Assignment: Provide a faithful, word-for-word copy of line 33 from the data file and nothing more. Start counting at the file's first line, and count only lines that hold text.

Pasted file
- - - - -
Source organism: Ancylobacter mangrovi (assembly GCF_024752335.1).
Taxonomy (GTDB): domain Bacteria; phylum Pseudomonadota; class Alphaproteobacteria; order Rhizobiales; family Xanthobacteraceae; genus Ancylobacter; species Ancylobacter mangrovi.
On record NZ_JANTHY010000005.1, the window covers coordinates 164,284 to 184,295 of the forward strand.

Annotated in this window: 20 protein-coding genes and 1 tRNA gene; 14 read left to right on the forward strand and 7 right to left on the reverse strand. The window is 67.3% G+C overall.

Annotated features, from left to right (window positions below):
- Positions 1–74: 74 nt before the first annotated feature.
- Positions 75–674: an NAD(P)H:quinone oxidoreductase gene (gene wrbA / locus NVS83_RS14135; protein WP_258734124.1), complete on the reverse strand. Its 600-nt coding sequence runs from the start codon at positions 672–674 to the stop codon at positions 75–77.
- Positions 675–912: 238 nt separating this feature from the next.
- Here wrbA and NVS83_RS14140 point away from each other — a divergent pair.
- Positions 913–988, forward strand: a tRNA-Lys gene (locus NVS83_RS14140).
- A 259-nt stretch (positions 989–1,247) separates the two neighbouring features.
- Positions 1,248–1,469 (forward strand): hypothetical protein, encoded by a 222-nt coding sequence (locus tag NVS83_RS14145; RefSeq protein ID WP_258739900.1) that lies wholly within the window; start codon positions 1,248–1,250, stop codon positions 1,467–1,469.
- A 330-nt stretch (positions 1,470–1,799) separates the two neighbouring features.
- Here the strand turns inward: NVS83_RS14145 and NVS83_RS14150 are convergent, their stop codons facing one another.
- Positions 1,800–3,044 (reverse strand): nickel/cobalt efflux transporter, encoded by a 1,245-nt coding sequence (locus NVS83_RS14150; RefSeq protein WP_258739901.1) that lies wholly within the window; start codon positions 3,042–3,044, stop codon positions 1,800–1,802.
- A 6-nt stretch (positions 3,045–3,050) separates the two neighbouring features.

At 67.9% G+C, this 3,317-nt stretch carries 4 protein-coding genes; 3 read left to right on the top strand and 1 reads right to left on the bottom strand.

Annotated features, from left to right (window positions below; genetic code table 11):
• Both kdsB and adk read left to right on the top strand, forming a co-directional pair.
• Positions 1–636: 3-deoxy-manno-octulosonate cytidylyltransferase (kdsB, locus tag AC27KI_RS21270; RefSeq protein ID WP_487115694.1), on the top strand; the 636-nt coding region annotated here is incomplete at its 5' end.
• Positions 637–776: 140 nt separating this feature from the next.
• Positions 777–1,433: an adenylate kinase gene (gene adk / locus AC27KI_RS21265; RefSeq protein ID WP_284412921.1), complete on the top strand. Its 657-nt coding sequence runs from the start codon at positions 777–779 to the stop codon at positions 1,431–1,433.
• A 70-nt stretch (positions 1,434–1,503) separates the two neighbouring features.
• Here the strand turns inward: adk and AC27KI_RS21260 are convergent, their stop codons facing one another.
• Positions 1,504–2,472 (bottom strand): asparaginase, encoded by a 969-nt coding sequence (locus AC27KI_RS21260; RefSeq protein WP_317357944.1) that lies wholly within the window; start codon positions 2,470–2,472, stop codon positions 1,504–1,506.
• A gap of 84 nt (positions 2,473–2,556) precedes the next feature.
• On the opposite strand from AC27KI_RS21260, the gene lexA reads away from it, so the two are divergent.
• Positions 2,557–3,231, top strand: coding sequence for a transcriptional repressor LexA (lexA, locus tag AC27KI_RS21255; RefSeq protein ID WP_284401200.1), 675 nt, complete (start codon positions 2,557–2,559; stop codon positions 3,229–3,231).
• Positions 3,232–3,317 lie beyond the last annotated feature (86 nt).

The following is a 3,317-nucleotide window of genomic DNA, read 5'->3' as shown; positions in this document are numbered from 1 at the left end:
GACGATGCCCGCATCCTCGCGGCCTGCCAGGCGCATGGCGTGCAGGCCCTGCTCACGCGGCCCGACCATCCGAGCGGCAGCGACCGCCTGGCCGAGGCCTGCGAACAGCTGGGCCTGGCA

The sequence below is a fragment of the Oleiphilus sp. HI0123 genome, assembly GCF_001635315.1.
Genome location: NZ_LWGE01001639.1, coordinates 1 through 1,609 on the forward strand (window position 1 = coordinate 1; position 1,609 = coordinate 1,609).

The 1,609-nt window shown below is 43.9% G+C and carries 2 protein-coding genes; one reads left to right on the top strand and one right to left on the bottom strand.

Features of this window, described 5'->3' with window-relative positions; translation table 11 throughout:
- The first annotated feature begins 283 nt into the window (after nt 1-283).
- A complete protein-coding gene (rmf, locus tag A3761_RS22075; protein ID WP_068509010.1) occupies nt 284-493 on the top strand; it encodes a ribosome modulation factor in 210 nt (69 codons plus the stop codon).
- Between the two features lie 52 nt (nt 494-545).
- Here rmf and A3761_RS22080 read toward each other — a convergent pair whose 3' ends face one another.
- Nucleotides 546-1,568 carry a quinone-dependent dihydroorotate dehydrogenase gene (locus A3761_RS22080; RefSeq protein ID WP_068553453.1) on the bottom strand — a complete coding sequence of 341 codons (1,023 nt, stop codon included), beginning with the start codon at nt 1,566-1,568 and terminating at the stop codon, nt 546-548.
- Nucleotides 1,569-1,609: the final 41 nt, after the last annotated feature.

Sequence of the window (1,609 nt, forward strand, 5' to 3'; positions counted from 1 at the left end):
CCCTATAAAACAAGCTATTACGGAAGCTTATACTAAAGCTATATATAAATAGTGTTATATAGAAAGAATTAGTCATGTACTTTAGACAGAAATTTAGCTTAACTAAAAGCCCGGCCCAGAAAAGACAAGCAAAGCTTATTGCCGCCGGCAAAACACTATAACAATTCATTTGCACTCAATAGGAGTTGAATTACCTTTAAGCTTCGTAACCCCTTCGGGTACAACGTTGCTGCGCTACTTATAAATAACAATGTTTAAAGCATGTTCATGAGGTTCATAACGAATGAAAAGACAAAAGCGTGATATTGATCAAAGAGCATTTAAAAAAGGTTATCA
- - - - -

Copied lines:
Genome location: NZ_LWGE01001639.1, coordinates 1 through 1,609 on the forward strand (window position 1 = coordinate 1; position 1,609 = coordinate 1,609).